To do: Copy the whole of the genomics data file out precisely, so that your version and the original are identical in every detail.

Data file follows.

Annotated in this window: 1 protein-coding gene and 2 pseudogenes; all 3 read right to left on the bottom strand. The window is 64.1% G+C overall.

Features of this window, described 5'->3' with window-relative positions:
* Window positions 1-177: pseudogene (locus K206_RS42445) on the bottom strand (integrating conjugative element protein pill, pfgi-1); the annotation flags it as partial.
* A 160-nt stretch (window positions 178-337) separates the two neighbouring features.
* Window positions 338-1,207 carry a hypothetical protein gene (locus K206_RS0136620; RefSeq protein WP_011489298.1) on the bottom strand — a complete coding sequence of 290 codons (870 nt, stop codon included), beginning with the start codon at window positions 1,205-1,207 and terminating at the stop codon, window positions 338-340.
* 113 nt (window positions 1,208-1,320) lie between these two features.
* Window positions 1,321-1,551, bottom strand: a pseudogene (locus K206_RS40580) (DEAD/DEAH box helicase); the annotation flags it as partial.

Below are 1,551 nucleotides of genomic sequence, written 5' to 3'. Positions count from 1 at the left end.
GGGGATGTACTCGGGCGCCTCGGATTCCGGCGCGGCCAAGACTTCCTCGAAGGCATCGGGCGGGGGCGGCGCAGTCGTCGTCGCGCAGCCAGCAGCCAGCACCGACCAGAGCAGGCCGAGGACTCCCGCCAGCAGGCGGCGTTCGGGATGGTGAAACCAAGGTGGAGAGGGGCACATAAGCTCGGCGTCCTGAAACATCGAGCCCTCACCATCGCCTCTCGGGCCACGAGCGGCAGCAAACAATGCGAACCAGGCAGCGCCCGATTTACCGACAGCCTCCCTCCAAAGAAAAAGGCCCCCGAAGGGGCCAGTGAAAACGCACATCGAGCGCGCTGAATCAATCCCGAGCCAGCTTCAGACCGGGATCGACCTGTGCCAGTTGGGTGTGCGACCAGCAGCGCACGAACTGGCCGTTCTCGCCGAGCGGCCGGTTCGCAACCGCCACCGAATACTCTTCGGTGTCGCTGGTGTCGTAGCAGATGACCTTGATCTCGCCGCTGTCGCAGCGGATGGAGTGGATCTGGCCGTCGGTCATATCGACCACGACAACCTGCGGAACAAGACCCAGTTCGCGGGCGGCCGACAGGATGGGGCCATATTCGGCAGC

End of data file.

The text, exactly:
Annotated in this window: 1 protein-coding gene and 2 pseudogenes; all 3 read right to left on the bottom strand. The window is 64.1% G+C overall.

Features of this window, described 5'->3' with window-relative positions:
* Window positions 1-177: pseudogene (locus K206_RS42445) on the bottom strand (integrating conjugative element protein pill, pfgi-1); the annotation flags it as partial.
* A 160-nt stretch (window positions 178-337) separates the two neighbouring features.
* Window positions 338-1,207 carry a hypothetical protein gene (locus K206_RS0136620; RefSeq protein WP_011489298.1) on the bottom strand — a complete coding sequence of 290 codons (870 nt, stop codon included), beginning with the start codon at window positions 1,205-1,207 and terminating at the stop codon, window positions 338-340.
* 113 nt (window positions 1,208-1,320) lie between these two features.
* Window positions 1,321-1,551, bottom strand: a pseudogene (locus K206_RS40580) (DEAD/DEAH box helicase); the annotation flags it as partial.

Below are 1,551 nucleotides of genomic sequence, written 5' to 3'. Positions count from 1 at the left end.
GGGGATGTACTCGGGCGCCTCGGATTCCGGCGCGGCCAAGACTTCCTCGAAGGCATCGGGCGGGGGCGGCGCAGTCGTCGTCGCGCAGCCAGCAGCCAGCACCGACCAGAGCAGGCCGAGGACTCCCGCCAGCAGGCGGCGTTCGGGATGGTGAAACCAAGGTGGAGAGGGGCACATAAGCTCGGCGTCCTGAAACATCGAGCCCTCACCATCGCCTCTCGGGCCACGAGCGGCAGCAAACAATGCGAACCAGGCAGCGCCCGATTTACCGACAGCCTCCCTCCAAAGAAAAAGGCCCCCGAAGGGGCCAGTGAAAACGCACATCGAGCGCGCTGAATCAATCCCGAGCCAGCTTCAGACCGGGATCGACCTGTGCCAGTTGGGTGTGCGACCAGCAGCGCACGAACTGGCCGTTCTCGCCGAGCGGCCGGTTCGCAACCGCCACCGAATACTCTTCGGTGTCGCTGGTGTCGTAGCAGATGACCTTGATCTCGCCGCTGTCGCAGCGGATGGAGTGGATCTGGCCGTCGGTCATATCGACCACGACAACCTGCGGAACAAGACCCAGTTCGCGGGCGGCCGACAGGATGGGGCCATATTCGGCAGC